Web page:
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Flashcards in Reticular Formation Deck (10):
1

what is RF?

continuous network of nerve cells and fibers that extend through the neurosis from the SC to the cerebral cortex

it is strategically placed amount the nerve tracts and nuclei so that it receives input from most sensory systems

it has efferent projects that decent and ascend to all levels of the CNS

(everything that goes up and down will send collaterals into the RF)

2

what are the general functions of the RF?

control of skeletal muscle -regulation of the motor system

control of somatic and visceral sensation
-pain modulation
-gating role

cortical activation
-ARAS (with control of somatic sensation)
--> focusing of attention, habituation

Control of ANS- regulation of visceral activity
-respiration, cardiac function, vasomotor tone, reflexes, etc

Control of endocrine NS with hypothalamus
-influence on biological clocks

?sleep (esp non REM)

(pons controlls the bladder; medulla the heart)

3

what is the general arrangement of non-cerebellar RF?

3 longitudinal columns:

1-median
-Raphe nucleus - serotonin (pain modulation)
-intermediate size

2- medial
-efferent system
-large size (gigantocellular)

3- lateral
-afferent system
-small size (parvocellular)

4

what is the general arrangement of the pre-cerebellar RF?

pontine reticulotegmental

paramedian reticular

lateral reticular
-parvicellular- somatosensory-vermis
-magnocellular-cortex-cerebellar hemispheres

5

what is the function of serotonin? where is it?

where: dorsal and median raphe nuclei
throughout BS, SC, cerebral cortex, cerebrum

neurochemicals made in RF

mood
aggression
memory processing
sleep
cognition
foot intake
pain modulation

6

what is dopamine? where is it produced?

neuromodulator that affects how things work, but doesn't stimulate anything itself

Substantia nigra:
-striatum
-facilitate voluntary movement

Ventral tegmental area:
-involved in reward system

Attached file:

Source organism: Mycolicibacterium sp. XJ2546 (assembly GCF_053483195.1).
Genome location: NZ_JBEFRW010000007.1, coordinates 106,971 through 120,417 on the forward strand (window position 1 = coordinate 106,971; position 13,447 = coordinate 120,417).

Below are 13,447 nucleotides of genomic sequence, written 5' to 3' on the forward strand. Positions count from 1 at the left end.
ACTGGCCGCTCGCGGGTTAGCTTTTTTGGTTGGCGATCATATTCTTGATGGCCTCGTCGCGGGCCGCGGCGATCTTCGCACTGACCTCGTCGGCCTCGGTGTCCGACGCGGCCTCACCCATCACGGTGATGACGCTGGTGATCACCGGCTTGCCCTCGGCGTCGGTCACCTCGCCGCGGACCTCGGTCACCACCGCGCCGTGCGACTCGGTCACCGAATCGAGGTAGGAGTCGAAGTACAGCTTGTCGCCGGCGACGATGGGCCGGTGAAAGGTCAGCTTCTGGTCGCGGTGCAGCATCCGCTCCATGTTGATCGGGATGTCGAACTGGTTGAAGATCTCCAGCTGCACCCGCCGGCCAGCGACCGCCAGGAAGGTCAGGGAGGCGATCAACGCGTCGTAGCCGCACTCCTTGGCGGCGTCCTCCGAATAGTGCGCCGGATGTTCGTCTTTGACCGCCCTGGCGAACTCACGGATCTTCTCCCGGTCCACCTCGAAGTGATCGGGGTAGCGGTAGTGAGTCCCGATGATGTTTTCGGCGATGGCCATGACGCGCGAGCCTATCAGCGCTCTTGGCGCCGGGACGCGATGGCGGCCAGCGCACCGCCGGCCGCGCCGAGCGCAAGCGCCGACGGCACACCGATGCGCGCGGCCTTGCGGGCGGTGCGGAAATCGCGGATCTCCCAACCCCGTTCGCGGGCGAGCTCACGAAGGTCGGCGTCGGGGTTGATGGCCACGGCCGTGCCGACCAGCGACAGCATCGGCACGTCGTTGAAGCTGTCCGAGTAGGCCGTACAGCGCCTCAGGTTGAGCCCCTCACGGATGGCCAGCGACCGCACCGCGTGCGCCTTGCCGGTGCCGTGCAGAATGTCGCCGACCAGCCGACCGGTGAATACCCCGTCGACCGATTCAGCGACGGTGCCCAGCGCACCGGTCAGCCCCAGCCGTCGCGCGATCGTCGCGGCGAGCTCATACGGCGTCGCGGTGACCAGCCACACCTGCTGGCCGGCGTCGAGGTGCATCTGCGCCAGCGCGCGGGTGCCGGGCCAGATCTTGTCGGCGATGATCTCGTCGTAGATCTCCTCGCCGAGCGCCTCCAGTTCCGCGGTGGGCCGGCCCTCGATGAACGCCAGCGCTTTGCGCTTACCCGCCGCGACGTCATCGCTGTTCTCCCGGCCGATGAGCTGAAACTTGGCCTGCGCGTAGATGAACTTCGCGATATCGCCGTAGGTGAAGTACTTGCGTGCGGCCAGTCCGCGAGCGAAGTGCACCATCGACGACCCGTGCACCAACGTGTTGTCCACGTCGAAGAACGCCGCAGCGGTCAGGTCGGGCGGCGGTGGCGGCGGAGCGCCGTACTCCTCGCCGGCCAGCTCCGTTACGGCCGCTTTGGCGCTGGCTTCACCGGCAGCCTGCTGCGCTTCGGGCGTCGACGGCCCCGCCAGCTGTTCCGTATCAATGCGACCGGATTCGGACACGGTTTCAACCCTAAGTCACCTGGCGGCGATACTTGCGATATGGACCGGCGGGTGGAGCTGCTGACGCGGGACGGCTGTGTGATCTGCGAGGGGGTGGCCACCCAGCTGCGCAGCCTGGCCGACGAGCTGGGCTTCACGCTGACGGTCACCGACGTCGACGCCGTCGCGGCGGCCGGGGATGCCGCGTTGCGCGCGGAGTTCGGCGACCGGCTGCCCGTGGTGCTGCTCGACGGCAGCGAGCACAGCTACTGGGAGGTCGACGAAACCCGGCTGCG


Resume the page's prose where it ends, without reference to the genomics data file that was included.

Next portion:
-somehow assigns value to, or reinforces, certain adaptive behaviors

no dopamine=no motivation, depression

dopamine assigns value to what you are doing, reinforces it (issue- might not do the right thing all the time)

7

what is norepinephrine? functions? where?

locus coeruleus-most prominent area

pontine and medullary groups

functions:
-regulation of attention, arousal, sleep/wake cycles, learning, memory, anxiety, pain, mood, and brain metabolism

seems to turn on by new, unexpected, non-painful sensory stimuli

too much= hyper anxious, anxiety issues, insomnia, don't go into non-REM sleep

8

what is acetylcholine?

pedunculopontine nucleus

ACh receptors:
-iontotrophic- nicotinic
-metabotropic- muscarinic

basal forebrain complex
-medial septal nuclei
-basal nuclei of Meynert- medial and ventral to BG
-supplies neocortex

pontomesencephalotegmental comples- pedunculopontine nucleus
-acts on dorsal thalamus
-both assist in the regulation of the excitability of sensory relay neurons and ARAs

promotes arousal in the brain; short and long term
causes membranes to act different, drive brain

9

what is histamine?

comes from hypothalamus (tubermamillary nucleus)

important in sleep-wake cycle, keeps cerebellum awake

goes up central segmental bundle

activator

10

what are the 6 major efferent connections of the RF?

1- limbic forebrain- important for memory, emotion, attention seeking, homeostasis

2- cerebellum- muscle tone and coordination of movement

3- brain stem autonomic centers- nucleus solitaries

4- multiple brainstem regions for set-point modulation
-SC sensory
-SC autonomic
-SC motor control-actual movement

5- nucleus of the solitary tract

6- RF- always projects to itself- ascending reticular activating system